Apparently today is National Coming Out Day, if I’m to believe my Facebook and my Twitter feeds. This is great for two reasons:
1. Going to a Professionals Mixer at the Abbey tonight and am bringing my gay ex-husband/roomie with me. Flame Dame clichés galore!
2. Don’t really need another reason, but I wanted to make a list.
Admitting your sexuality to others can either be an easy chat or a heart-wrenching ordeal. Luckily my friends who have come out have been able to have a relatively easy time of it (at least with the people they’ve been able to tell – sibblings and friends, but the parents may be left out for the first few years). I realize it helps to be in liberal-ish California to break the news and that millions of others are still struggling with being accepted as human beings, much less homosexuals.
To honor this special occasion, I’d like to share the story of how my mom’s youngest brother decided to come out. At the time it wasn’t that funny (for reasons you’ll soon read about), but fifteen years have passed and I’d like to think that my mom kind of laughs about it today.
I came across my first gay man at the age of fourteen. My father had just reconnected with his long-lost half-sibblings, and we discovered that his brother was gay. Having never been around a gay man before, I was intrigued by the hand gestures, the slight gay lisp mixed with a Long Island accent, and the gentle swish of the hips as he walked. I abolutely adored my newly found uncle – the things that came out of his mouth and his personality made me feel like I’d come home to something. It was comfortable, like a friend you’ve always wanted but never imagined in your wildest dreams that you’d come across someone so divine. It also felt like I could explain where some of my sarcastic traits came from, as my mom’s side was much tamer in their sense of humor.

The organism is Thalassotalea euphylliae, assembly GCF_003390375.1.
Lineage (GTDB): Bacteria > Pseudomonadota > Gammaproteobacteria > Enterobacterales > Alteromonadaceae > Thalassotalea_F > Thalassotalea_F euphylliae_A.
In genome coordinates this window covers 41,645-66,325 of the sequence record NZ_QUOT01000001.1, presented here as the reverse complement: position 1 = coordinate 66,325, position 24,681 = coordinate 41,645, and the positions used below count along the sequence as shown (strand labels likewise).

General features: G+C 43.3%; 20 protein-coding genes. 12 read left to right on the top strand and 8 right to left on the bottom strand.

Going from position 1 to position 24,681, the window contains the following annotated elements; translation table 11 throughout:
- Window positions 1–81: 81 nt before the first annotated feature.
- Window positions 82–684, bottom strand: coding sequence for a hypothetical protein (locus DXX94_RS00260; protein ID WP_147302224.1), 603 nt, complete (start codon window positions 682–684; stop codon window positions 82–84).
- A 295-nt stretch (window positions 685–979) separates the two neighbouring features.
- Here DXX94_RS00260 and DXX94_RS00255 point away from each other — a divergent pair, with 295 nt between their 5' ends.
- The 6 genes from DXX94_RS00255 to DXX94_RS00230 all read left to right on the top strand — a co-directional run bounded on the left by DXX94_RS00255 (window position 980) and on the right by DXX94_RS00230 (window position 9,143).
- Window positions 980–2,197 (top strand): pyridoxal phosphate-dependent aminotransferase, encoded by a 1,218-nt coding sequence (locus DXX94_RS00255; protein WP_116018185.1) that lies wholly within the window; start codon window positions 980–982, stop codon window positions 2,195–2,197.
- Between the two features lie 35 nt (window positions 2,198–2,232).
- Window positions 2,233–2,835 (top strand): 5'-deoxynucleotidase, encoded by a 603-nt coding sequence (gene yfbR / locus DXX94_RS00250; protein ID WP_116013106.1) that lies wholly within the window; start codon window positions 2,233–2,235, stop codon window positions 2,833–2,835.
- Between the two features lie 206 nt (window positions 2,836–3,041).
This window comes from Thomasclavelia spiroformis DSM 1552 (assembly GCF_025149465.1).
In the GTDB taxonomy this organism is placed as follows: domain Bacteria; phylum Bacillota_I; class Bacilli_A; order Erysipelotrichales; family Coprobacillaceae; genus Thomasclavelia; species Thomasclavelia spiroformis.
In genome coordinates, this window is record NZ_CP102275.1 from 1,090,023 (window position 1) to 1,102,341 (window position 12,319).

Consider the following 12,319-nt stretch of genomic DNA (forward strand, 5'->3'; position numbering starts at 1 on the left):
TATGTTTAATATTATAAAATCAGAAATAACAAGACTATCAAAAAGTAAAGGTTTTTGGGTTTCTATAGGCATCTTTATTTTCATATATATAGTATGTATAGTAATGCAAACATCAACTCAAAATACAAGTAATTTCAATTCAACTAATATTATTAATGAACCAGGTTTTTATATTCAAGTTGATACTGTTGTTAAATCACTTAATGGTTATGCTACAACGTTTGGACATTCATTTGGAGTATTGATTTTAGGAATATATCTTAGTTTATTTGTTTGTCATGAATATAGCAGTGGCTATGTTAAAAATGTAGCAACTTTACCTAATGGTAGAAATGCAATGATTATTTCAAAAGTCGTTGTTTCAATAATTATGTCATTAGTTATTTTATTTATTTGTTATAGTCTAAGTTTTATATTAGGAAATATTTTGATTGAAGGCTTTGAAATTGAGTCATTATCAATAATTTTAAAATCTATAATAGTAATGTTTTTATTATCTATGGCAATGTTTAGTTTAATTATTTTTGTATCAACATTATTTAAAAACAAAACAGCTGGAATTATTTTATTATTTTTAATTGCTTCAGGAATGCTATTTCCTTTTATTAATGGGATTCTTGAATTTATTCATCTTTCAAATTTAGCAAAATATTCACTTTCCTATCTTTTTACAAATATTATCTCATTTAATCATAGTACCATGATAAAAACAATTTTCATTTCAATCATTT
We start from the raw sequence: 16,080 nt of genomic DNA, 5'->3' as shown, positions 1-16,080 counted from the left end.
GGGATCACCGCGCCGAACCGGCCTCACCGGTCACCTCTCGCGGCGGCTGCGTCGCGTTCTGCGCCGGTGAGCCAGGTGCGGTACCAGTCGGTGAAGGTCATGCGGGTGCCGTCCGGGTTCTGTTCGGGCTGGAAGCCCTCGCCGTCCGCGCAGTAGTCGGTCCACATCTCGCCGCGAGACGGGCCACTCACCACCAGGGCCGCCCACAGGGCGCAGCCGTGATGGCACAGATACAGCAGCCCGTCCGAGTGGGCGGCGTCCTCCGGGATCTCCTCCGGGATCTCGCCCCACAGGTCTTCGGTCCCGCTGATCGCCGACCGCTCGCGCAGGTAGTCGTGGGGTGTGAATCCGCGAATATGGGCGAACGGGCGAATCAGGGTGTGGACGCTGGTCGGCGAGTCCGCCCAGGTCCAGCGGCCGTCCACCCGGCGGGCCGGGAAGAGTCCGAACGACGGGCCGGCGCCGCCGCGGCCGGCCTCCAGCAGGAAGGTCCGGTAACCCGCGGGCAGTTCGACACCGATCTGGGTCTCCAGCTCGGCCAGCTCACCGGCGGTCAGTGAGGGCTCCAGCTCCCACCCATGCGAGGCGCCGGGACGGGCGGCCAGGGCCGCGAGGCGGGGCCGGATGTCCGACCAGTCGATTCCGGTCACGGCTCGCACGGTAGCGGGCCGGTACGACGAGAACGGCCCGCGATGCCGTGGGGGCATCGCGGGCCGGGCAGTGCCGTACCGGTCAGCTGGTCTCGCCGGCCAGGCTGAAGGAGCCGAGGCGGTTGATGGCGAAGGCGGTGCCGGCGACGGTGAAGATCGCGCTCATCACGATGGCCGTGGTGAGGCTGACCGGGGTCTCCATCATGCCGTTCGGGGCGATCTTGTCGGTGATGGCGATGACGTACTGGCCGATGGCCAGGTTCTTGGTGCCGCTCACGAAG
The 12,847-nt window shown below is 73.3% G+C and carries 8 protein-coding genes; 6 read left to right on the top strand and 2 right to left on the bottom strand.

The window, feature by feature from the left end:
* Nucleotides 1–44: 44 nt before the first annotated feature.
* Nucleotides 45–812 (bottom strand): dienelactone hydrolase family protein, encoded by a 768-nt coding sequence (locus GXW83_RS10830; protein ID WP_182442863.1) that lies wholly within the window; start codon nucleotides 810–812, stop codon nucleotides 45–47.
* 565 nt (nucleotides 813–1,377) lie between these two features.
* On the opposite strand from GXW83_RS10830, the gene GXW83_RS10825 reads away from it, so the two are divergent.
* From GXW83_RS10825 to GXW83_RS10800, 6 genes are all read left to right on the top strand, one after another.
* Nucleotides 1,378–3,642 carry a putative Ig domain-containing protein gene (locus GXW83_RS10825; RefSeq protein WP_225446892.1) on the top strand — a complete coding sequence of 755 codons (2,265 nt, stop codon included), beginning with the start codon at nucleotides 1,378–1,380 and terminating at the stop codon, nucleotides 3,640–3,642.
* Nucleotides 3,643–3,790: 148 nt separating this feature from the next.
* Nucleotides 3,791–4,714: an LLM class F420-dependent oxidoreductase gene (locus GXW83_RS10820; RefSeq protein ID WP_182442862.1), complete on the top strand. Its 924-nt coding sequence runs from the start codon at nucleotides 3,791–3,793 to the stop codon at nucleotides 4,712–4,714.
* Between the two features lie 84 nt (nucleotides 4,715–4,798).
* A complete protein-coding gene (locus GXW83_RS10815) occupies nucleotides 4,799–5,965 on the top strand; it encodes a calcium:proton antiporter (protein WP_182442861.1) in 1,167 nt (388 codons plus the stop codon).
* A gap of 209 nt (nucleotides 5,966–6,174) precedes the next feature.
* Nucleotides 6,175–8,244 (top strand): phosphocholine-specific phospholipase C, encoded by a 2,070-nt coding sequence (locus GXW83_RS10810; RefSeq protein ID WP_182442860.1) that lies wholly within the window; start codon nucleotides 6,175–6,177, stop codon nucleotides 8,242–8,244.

A year passed, and my newly-discovered uncle was a permanent fixture in our lives. Everyone was comfortable around him, and I was pleased to see that my family wasn’t doing the usual quiet back-handed whispers that come with anything that doesn’t follow the norm. My mother’s youngest brother must have been relieved by this, because soon after we received a card in the mail, with this image on the front:
I had just gotten home from school to find my mother sitting in the den, crying. The amount of tears meant that it was more than just a touching moment on Oprah, so I assumed that someone had died.
“What happened?” I asked.
“Uncle M-mike c-came out,” she sobbed.
“So? Uncle Gordon’s gay.”
“He’s HIV positive!” She broke down in fresh tears.
“How do you know?”
“He s-sent this card…”
She held out the card and I glanced through it. Inside he mentioned how much he loved our family (especially our love of food), then casually mentioned that he was gay. He said that he sent everyone else cards in the mail and that we weren’t to worry about his health: he tested HIV – and would always use protection.
I turned to my mother. “I don’t see the part where he’s got HIV.”
She pointed to the line where he wrote “I tested HIV -” and got upset again.
“Mom, I bet he means that he’s HIV negative.” It dawned on me that he probably intended the dash to mean “negative,” but my mom took it to be a pause.
It took a few hours before she managed to get a hold of her brother by phone, and he apologized: he did indeed mean for that phrase to read as “HIV negative.” My mom was feeling much better after that conversation, knowing that her little brother wasn’t going to die of a terrible disease.
For me, I was pleased to have another gay man in my life. Little did I realize that this would cement my fate as a Flame Dame (and I wouldn’t become aware of the title until I started working in retail).
I am proud of my uncle for coming out, and I’m proud to have so many gay and lesbian friends in my life. You guys are the ones that keep my life exciting, and I Thank You from the bottom of my heart.